Shrinking Ice

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Learning Goal

  • Students learn that glaciers are found in places with cool and cold climates. 
  • Students learn that glaciers melt when the climate warms.

Learning Objective

  • Students will use information from photographs taken at the same Alaska locations over time to learn that glaciers changed quickly in the past century compared with other parts of the Earth system like rocks and water.


  • Projector and computer
  • Map of the world or North America
  • Ice cube 
  • Small dish


  • Print enough copies of Glacier Image Pairs to have one for each student pair or group.
  • Cut each sheet of paper in half to separate the glacier photos.
  • Optional: Laminate all photos to make the sets more durable for repeated use.
  • Do not share the first page with students until they have matched the pairs of photographs.
  • The ice cube will need to be taken out during the activity, so prepare to keep it in a freezer or cooler until needed.



Glaciers as part of the Earth system

  • Introduce the parts of the Earth system. List water, ice, land, life, and air on the board and explain that these are the parts of the Earth system. If students have been introduced to the Earth system before, this will be a review. If they have not learned about it before, you may wish to connect the concept of the Earth system to what students already know, for example, by inviting students to classify the things they see in the classroom or out the window as either water, ice, land, life, or air.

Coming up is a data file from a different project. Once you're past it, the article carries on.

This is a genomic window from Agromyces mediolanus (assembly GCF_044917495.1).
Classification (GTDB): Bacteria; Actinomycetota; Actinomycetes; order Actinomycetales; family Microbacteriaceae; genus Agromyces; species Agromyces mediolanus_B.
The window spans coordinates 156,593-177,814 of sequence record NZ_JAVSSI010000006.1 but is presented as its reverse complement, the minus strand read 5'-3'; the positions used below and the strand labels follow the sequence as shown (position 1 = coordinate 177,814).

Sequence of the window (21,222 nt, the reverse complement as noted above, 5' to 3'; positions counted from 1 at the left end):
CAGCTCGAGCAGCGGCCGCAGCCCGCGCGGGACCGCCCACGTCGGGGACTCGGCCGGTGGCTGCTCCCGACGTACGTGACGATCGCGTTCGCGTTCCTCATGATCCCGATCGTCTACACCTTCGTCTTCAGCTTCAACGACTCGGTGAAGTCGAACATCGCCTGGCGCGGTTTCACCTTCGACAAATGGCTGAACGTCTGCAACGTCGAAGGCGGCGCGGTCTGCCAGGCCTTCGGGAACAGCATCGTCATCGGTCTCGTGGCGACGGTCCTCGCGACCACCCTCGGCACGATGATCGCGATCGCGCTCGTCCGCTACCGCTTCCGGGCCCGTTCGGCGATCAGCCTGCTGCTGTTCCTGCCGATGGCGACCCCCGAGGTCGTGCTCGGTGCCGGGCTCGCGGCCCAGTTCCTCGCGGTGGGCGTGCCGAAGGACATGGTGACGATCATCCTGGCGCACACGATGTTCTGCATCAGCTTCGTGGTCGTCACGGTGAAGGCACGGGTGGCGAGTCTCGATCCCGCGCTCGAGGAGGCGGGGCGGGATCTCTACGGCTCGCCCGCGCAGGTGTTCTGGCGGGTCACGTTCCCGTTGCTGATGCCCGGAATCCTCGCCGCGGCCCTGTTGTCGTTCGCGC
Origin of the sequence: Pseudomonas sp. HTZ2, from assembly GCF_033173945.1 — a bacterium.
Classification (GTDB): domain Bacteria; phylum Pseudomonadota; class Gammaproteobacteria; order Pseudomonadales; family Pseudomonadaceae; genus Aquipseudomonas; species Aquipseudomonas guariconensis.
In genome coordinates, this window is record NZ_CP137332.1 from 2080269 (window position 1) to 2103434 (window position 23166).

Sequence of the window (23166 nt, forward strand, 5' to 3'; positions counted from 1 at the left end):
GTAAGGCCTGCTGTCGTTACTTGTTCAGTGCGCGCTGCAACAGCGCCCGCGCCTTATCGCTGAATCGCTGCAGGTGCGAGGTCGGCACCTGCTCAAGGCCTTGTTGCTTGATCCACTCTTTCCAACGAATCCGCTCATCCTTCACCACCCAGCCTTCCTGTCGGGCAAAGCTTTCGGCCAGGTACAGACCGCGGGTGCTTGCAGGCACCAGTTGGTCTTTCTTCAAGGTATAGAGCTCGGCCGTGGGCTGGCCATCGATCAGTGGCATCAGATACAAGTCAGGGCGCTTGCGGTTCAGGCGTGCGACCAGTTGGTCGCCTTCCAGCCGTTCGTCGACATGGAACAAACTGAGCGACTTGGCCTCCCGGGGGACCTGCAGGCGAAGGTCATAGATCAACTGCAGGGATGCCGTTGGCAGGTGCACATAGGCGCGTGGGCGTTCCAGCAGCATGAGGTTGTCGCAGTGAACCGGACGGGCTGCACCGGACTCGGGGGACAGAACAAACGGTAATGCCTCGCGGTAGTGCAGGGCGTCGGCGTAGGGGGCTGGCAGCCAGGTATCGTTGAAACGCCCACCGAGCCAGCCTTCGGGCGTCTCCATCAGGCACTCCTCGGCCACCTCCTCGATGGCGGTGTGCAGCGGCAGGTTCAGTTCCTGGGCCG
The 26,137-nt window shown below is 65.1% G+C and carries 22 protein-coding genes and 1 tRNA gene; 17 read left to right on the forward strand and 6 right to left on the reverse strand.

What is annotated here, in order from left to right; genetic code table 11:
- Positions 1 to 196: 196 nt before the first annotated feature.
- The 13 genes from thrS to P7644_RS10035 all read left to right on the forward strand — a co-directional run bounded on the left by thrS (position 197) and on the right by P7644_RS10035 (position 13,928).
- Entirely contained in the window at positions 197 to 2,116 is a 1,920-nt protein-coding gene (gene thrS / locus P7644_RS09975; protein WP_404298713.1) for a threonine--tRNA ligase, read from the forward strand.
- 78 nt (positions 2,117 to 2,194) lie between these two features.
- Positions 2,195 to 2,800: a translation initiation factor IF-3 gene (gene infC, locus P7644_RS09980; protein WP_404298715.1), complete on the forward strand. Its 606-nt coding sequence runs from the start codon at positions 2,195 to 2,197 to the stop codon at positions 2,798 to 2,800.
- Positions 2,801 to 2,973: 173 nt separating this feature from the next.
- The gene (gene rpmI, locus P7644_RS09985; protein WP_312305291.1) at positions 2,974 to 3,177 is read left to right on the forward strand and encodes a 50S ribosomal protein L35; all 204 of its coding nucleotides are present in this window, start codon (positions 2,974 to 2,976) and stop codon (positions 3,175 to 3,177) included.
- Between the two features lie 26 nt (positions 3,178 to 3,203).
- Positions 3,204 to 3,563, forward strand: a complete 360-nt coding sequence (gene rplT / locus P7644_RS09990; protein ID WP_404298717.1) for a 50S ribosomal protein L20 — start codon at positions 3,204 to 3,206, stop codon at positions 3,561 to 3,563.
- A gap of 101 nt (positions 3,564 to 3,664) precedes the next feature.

• Share the photograph of Muir Glacier in 2004 (lower half of page 2, Glacier Image Pairs) on a screen for the class. 
    • Water (the hydrosphere): The bay is at the bottom of the photo. 
    • Ice (the cryosphere): Snow and ice in a glacier are on the mountainside. 
    • Land (the geosphere): The mountain is made of rocks and soil. 
    • Life (the biosphere): Plants cover the lower part of the mountain. 
    • Air (the atmosphere): Air is at the top of the photo.
  • Explain that the ice in the photo is a glacier – ice that stays around for many years.

Consider the climate a glacier needs

  • Put an ice cube in a dish and show it to students. Explain that a glacier is made of ice, but this ice cube is very small compared to a glacier. Some glaciers are large enough to cover whole states or countries. (The ice sheet covering Greenland is currently about three times the size of Texas, for example.)  
  • Ask students what they expect will happen to the ice cube if it’s left out in the classroom. (Students should recognize that it will melt unless your classroom is freezing!)
  • Ask students what conditions keep ice frozen (cold temperatures).
    • The ice cube will stay frozen if it’s in a freezer, which is very cold. 
    • A glacier will stay frozen if it's cold enough outdoors.
  • Tell students that we are going to leave the ice cube here for now and will check on it again in a few minutes. (Leave the dish with the ice cube in the classroom, not in a freezer, for use at the end of the lesson.) 
  • Refer back to the picture of Muir Glacier on the screen. Tell students that this photo was taken in Alaska, U.S. 
  • Show students where Alaska is located on a world map or map of North America. Note that it’s not far from the Arctic – the area around the North Pole where the climate is cool to cold.